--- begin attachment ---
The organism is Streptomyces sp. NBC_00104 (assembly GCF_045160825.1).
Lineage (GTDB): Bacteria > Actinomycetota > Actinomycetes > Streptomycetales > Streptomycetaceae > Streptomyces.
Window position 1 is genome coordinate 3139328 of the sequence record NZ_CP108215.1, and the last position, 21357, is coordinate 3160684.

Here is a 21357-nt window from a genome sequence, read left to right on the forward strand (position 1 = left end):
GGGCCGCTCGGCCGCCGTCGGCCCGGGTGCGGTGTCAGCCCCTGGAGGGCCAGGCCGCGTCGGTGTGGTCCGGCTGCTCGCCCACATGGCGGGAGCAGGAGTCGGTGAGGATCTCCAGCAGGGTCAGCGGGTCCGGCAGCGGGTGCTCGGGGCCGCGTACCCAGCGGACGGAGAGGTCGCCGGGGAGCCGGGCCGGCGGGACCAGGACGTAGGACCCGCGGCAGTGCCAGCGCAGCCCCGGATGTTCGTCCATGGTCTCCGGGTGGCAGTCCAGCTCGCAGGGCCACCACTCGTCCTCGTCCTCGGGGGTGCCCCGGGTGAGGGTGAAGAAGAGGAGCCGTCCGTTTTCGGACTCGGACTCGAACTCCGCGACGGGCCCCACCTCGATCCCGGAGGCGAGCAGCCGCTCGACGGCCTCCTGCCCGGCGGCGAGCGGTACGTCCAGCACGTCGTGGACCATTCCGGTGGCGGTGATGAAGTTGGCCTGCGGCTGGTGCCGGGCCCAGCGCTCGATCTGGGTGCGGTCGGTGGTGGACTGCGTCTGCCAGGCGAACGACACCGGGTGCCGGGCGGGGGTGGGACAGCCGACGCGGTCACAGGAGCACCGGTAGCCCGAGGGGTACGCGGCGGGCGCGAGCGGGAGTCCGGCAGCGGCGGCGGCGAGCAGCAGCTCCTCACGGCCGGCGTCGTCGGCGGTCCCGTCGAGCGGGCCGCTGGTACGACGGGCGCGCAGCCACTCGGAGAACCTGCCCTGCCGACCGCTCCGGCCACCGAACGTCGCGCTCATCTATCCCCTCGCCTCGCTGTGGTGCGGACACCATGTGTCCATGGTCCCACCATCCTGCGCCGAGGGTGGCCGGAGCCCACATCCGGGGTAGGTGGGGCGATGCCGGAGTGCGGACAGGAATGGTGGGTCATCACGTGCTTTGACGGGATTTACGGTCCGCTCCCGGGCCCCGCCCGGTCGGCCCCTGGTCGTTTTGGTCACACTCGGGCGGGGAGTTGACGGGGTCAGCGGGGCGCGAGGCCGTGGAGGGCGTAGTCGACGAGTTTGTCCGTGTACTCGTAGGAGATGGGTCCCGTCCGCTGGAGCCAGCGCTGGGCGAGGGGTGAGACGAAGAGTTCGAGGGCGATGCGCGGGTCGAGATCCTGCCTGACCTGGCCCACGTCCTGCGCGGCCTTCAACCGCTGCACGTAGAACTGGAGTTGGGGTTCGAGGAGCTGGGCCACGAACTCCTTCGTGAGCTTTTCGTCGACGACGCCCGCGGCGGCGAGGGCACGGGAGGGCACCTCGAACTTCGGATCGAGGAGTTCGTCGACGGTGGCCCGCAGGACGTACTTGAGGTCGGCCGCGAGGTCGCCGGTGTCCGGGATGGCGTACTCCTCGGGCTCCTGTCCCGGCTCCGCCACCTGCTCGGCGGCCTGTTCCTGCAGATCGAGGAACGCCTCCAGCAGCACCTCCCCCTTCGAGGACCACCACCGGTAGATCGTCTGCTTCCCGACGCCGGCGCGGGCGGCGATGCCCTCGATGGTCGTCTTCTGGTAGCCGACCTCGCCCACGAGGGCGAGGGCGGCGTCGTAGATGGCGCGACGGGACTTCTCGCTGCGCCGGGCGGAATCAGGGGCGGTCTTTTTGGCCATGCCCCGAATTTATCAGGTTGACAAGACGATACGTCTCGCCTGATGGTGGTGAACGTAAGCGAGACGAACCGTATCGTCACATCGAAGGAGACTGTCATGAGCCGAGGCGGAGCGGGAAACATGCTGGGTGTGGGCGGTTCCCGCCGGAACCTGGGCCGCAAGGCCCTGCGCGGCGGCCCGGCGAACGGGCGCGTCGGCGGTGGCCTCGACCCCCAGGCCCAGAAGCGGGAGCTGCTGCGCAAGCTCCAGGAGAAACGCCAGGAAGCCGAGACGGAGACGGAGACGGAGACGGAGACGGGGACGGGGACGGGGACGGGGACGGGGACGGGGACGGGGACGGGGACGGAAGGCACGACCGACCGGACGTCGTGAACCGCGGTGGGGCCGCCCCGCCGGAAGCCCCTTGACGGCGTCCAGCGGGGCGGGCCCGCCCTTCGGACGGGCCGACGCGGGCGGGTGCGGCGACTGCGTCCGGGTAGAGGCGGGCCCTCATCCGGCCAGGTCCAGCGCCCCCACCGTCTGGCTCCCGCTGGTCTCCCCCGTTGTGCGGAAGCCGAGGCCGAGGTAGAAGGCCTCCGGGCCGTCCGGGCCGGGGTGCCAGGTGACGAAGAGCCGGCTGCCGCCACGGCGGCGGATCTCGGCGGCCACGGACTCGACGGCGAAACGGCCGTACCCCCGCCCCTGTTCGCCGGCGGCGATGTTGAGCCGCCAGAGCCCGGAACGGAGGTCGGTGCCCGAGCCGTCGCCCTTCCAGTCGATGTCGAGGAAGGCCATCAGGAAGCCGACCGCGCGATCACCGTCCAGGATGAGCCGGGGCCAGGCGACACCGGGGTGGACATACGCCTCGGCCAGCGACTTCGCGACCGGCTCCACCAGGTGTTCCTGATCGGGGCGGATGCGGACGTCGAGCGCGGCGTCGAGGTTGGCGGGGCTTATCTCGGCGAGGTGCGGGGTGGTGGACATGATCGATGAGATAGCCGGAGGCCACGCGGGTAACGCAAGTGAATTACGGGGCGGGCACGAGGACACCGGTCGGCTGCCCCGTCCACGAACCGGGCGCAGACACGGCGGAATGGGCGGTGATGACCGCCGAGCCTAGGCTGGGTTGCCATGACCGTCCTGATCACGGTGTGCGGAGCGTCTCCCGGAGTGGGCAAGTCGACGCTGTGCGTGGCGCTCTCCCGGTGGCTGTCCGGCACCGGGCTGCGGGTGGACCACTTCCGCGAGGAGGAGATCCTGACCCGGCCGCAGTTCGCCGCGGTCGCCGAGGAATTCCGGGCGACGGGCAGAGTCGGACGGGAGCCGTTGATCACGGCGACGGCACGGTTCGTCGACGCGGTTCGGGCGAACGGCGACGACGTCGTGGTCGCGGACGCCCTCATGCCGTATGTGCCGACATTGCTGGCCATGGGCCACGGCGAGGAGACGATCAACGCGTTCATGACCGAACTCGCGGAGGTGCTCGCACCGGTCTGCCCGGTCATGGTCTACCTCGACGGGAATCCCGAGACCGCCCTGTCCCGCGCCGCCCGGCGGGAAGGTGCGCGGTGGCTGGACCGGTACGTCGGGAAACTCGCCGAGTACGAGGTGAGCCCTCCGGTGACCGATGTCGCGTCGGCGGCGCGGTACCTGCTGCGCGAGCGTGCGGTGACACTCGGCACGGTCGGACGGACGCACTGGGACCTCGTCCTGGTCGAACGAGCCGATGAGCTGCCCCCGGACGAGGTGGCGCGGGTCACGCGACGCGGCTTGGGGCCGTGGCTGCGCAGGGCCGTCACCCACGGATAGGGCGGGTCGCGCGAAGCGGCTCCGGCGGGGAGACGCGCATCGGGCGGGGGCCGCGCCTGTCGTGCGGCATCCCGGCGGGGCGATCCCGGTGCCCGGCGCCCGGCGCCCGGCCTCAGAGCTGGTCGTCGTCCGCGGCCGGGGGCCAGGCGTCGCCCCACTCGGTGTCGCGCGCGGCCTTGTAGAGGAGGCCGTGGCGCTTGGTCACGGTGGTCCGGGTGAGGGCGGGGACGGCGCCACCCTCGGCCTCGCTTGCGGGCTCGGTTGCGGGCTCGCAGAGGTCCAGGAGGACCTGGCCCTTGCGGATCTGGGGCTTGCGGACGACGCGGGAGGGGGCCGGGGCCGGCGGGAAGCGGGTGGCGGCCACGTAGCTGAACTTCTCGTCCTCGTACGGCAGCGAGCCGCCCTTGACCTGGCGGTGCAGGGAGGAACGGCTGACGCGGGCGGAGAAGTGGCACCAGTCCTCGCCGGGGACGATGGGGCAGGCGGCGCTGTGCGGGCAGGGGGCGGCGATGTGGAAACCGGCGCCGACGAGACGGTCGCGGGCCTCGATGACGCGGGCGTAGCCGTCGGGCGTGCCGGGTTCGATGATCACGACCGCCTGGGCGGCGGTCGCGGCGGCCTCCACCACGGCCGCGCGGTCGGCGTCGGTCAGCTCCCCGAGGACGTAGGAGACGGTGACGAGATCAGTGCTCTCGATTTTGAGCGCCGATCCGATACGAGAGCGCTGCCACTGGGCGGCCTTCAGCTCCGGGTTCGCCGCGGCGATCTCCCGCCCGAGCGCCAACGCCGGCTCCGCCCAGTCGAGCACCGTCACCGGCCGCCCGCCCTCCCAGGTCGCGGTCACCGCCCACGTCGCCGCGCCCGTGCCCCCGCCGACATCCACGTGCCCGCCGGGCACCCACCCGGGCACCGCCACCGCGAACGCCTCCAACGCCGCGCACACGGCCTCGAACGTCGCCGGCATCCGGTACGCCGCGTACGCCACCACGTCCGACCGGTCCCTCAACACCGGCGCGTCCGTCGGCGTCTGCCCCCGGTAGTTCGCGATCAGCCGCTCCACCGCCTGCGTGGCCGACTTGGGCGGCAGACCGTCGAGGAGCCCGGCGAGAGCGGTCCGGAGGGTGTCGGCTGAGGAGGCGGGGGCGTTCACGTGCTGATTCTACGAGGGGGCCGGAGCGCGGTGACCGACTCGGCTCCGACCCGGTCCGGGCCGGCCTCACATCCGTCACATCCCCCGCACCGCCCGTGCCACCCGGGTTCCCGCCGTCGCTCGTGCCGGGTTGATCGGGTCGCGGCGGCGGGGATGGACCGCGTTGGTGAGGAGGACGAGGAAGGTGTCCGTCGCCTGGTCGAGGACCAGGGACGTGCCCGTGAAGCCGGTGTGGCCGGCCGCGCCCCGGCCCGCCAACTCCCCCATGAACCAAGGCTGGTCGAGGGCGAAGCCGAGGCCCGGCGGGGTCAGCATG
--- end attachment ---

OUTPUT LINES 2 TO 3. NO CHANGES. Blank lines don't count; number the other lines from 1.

Lineage (GTDB): Bacteria > Actinomycetota > Actinomycetes > Streptomycetales > Streptomycetaceae > Streptomyces.
Window position 1 is genome coordinate 3139328 of the sequence record NZ_CP108215.1, and the last position, 21357, is coordinate 3160684.